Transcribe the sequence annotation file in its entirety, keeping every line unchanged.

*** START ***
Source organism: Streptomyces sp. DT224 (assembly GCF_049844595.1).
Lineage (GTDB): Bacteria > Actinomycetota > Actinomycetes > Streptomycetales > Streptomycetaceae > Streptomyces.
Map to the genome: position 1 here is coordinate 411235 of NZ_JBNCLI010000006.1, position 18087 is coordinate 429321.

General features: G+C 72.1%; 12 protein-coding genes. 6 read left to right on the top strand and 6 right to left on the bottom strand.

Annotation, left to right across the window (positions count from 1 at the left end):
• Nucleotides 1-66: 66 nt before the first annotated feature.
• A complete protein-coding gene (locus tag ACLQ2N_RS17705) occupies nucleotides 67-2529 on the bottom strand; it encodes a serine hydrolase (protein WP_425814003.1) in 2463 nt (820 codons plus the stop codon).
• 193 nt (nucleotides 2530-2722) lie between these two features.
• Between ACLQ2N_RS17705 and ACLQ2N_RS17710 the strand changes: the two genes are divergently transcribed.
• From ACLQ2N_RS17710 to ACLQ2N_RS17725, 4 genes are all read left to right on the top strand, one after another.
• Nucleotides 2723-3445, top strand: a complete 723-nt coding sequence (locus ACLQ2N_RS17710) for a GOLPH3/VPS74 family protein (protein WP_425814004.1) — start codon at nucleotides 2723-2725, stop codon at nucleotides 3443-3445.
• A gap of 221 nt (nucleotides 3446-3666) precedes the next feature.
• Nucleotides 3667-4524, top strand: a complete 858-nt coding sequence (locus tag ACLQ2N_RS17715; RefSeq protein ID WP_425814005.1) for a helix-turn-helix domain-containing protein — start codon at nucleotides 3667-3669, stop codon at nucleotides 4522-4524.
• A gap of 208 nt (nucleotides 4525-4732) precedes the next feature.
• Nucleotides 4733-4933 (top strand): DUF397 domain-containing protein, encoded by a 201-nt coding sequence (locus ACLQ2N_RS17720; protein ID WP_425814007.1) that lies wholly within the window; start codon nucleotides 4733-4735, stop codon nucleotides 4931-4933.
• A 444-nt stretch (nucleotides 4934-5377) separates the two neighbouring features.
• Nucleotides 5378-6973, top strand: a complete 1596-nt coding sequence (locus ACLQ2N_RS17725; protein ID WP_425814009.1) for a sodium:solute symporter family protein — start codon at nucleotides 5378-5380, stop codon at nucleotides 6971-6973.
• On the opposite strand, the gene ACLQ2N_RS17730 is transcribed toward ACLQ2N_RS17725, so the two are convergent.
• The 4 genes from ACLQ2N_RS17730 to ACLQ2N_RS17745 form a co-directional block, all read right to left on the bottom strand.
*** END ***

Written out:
Source organism: Streptomyces sp. DT224 (assembly GCF_049844595.1).
Lineage (GTDB): Bacteria > Actinomycetota > Actinomycetes > Streptomycetales > Streptomycetaceae > Streptomyces.
Map to the genome: position 1 here is coordinate 411235 of NZ_JBNCLI010000006.1, position 18087 is coordinate 429321.

General features: G+C 72.1%; 12 protein-coding genes. 6 read left to right on the top strand and 6 right to left on the bottom strand.

Annotation, left to right across the window (positions count from 1 at the left end):
• Nucleotides 1-66: 66 nt before the first annotated feature.
• A complete protein-coding gene (locus tag ACLQ2N_RS17705) occupies nucleotides 67-2529 on the bottom strand; it encodes a serine hydrolase (protein WP_425814003.1) in 2463 nt (820 codons plus the stop codon).
• 193 nt (nucleotides 2530-2722) lie between these two features.
• Between ACLQ2N_RS17705 and ACLQ2N_RS17710 the strand changes: the two genes are divergently transcribed.
• From ACLQ2N_RS17710 to ACLQ2N_RS17725, 4 genes are all read left to right on the top strand, one after another.
• Nucleotides 2723-3445, top strand: a complete 723-nt coding sequence (locus ACLQ2N_RS17710) for a GOLPH3/VPS74 family protein (protein WP_425814004.1) — start codon at nucleotides 2723-2725, stop codon at nucleotides 3443-3445.
• A gap of 221 nt (nucleotides 3446-3666) precedes the next feature.
• Nucleotides 3667-4524, top strand: a complete 858-nt coding sequence (locus tag ACLQ2N_RS17715; RefSeq protein ID WP_425814005.1) for a helix-turn-helix domain-containing protein — start codon at nucleotides 3667-3669, stop codon at nucleotides 4522-4524.
• A gap of 208 nt (nucleotides 4525-4732) precedes the next feature.
• Nucleotides 4733-4933 (top strand): DUF397 domain-containing protein, encoded by a 201-nt coding sequence (locus ACLQ2N_RS17720; protein ID WP_425814007.1) that lies wholly within the window; start codon nucleotides 4733-4735, stop codon nucleotides 4931-4933.
• A 444-nt stretch (nucleotides 4934-5377) separates the two neighbouring features.
• Nucleotides 5378-6973, top strand: a complete 1596-nt coding sequence (locus ACLQ2N_RS17725; protein ID WP_425814009.1) for a sodium:solute symporter family protein — start codon at nucleotides 5378-5380, stop codon at nucleotides 6971-6973.
• On the opposite strand, the gene ACLQ2N_RS17730 is transcribed toward ACLQ2N_RS17725, so the two are convergent.
• The 4 genes from ACLQ2N_RS17730 to ACLQ2N_RS17745 form a co-directional block, all read right to left on the bottom strand.